I'm trying to enter step 5: Compute d, the modular multiplicative inverse of e (mod φ(n)). How do I enter this in WolframAlpha?



Technically the multiplicative inverse is equal to (function)^-1 (1/x) || x^-1

So presumably you would just enter: (e (mod φ(n)))^-1

Which for me yielded:

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    Check the example. e=17. n=3233. (17 (mod φ(3233)))^-1 is not 2753. – user27296 Jun 19 '13 at 20:37
  • Hrm. Then I'm honestly not sure. I tried modular inverse of 17 (mod(3120(3233))) and (17 (mod φ(3233))) as input seeing as it accepts it in word form as well. Both yielded 1/17 rather than 2753. – Justice Cassel Jun 19 '13 at 20:46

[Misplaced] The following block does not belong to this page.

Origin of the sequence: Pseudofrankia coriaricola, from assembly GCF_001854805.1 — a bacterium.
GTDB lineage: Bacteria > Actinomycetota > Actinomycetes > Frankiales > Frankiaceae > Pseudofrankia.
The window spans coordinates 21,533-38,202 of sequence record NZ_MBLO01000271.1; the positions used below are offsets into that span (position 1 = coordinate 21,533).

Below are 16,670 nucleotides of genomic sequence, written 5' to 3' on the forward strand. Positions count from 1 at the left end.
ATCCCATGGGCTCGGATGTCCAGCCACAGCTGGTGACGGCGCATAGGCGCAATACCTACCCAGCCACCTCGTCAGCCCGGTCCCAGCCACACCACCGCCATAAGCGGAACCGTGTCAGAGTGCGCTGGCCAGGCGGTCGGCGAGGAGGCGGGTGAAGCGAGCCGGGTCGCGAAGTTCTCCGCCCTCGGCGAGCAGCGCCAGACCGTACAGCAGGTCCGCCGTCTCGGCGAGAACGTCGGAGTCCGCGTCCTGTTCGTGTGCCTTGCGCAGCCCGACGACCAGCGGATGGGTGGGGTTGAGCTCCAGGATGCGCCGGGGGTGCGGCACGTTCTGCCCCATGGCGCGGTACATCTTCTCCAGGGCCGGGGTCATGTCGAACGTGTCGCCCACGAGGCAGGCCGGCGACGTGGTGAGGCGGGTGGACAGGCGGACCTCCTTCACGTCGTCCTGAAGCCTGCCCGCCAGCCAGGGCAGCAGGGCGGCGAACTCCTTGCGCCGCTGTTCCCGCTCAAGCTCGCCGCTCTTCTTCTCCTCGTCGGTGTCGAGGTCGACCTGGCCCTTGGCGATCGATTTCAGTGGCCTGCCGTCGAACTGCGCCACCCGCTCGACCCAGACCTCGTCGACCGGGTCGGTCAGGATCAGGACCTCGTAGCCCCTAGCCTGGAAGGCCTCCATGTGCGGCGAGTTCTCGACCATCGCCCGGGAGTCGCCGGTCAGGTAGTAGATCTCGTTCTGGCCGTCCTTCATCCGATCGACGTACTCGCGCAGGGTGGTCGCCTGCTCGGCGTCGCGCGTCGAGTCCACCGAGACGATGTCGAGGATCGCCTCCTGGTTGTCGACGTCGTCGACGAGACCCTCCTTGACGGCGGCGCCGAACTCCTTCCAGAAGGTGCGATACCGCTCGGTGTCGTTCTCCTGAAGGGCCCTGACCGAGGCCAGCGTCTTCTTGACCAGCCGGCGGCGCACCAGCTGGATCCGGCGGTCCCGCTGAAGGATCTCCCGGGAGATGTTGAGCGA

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    @JusticeCassel almost, try modular inverse of 17 mod 3120 and if you have a copy of Mathematica instead, Solve[17 d == 1, d, Modulus -> 3120] works. – Antony Vennard Jun 19 '13 at 22:46

The modular inverse is a result of the extended gcd, it's shown as part of the ExtendedGCD function: http://www.wolframalpha.com/input/?i=extendedgcd(17,3233). The result of your example is -1141.

Note, when you're doing homeworks (or just fiddle around), you might want to use a more comfortable tool, I'd recommend Python. The definition of the modular inverse in Python is very simple:

def inverse(x, p):
    inv1 = 1
    inv2 = 0
    while p != 1:
        inv1, inv2 = inv2, inv1 - inv2 * (x / p)
        x, p = p, x % p

    return inv2
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    Heads up: I think you meant extendedgcd(17,3120) as you've worked out the extended gcd for e,n not e,phi(n). This then lets you show that -367 and 2753 are congruent mod 3120: 3120-367=2753. – Antony Vennard Jun 19 '13 at 22:42

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